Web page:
Windy Corner

May 16, 2015

Day 7: The Broken Ski

We woke up to more wind. We decided to wait to see if the weather would die down later in the day, so that we could move to 14,000ft Camp. Unfortunately it stayed windy all day. So despite the bluebird weather and sun, we had another “weather” day at 11,000ft Camp. To pass the hours, we talked to our neighbors. One group was from the University of Alaska Southeast (UAS) and was doing their capstone trip. Another group was made up of U.S. Veterans, who were carrying flags with the names of fallen soldiers to the summit on Memorial Day. Later in the day, some of the guys from the UAS group built a mini terrain park. Pete and I got into it and started hucking ourselves off the park features. But the fun didn’t last. Pete exploded one of his skis in a compression between features. With one of Pete’s skis having the ability to bend in half, our goal of skiing off the summit became a bigger challenge then it already was. I knew that if I skied off the summit, I would most likely be doing it alone.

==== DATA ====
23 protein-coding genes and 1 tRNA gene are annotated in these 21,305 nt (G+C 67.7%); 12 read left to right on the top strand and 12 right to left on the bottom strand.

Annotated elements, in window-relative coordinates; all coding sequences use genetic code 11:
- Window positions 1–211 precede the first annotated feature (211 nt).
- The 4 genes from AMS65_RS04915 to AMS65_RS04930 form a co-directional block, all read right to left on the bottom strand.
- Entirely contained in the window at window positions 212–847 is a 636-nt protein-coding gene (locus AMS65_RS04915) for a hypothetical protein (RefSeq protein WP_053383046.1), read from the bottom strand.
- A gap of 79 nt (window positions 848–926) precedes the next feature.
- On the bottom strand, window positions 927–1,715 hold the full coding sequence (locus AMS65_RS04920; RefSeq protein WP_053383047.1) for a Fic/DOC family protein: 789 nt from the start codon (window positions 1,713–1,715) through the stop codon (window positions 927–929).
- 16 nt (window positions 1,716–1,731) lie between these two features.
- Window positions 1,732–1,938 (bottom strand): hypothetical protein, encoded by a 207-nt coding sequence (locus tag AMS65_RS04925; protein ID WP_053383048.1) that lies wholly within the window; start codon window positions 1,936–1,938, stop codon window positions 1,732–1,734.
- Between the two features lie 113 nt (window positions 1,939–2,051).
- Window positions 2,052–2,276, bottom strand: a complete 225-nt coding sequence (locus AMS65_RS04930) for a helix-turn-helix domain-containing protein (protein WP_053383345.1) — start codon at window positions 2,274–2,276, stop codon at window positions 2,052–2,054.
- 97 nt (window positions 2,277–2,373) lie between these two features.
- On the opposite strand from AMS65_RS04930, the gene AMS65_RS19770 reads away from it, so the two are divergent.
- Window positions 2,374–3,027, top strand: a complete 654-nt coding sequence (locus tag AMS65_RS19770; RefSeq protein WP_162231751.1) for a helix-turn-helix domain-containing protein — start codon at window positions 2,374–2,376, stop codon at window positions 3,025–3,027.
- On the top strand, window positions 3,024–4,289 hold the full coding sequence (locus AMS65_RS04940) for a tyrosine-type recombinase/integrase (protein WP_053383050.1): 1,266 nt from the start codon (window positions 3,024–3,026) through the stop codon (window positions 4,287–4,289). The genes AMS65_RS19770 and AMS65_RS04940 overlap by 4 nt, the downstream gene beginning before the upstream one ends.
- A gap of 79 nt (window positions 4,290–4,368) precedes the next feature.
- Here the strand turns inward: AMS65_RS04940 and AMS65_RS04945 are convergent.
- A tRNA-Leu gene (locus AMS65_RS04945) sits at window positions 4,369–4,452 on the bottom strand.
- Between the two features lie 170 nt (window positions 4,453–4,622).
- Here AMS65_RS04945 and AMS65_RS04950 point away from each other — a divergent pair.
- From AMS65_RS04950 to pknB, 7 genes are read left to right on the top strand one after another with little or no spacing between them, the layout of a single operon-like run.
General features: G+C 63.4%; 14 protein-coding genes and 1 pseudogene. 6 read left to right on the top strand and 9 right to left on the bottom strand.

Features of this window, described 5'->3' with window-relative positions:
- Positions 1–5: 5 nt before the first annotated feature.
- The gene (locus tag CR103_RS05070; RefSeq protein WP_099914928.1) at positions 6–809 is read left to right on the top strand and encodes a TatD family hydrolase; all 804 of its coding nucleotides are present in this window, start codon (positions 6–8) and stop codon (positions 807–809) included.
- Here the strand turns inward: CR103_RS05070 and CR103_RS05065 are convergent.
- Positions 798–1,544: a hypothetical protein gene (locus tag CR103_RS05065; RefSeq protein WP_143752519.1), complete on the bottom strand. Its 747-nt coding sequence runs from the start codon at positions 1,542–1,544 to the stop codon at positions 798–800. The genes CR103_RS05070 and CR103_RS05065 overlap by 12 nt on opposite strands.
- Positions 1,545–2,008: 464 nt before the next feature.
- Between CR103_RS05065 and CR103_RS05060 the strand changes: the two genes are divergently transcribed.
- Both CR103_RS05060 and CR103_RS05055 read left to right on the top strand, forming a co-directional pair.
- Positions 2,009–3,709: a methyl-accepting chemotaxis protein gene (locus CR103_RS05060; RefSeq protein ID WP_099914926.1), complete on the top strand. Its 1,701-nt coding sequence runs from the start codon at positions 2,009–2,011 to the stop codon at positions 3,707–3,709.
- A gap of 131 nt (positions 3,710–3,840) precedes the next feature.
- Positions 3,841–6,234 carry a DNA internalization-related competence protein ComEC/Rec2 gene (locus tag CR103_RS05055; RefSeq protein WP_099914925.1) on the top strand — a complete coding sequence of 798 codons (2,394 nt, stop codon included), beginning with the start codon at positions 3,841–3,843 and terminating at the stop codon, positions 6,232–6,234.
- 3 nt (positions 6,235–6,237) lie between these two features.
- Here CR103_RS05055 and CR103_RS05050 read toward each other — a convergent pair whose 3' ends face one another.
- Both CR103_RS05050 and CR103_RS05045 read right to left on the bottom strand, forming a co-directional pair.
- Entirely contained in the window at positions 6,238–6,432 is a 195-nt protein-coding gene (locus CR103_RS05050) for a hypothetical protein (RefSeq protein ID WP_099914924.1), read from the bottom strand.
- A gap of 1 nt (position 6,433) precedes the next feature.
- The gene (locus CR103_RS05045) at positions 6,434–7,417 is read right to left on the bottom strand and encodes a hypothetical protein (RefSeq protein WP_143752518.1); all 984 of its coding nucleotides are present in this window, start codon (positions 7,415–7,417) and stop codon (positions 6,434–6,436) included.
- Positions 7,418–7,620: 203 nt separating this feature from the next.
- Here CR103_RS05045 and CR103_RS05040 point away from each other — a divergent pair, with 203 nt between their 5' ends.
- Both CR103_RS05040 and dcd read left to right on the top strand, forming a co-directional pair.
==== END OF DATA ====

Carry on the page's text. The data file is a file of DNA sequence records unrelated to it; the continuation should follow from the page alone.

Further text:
May 17, 2015

Day 8: Moving to 14,000ft Camp

We decided to move to 14,000ft Camp today. With Peter’s ski busted, we pushed onward on foot. I soon discovered that it is significantly more challenging to boot then to skin. It took us nearly 9 hours to reach 14,000ft Camp. The winds weren’t nearly as brutal around Windy Corner, and the views were amazing. Also, the size of the crevasses continues to grow, both in width and depth. We rolled into 14,000ft Camp around 8pm and did our best to set up a hasty camp before bed. The first team to summit this season (outside of the solo winter ascent in January) returned around 11pm. They had pushed from 14,000ft Camp to the summit and back in 16 hours on foot.

A view of the headwall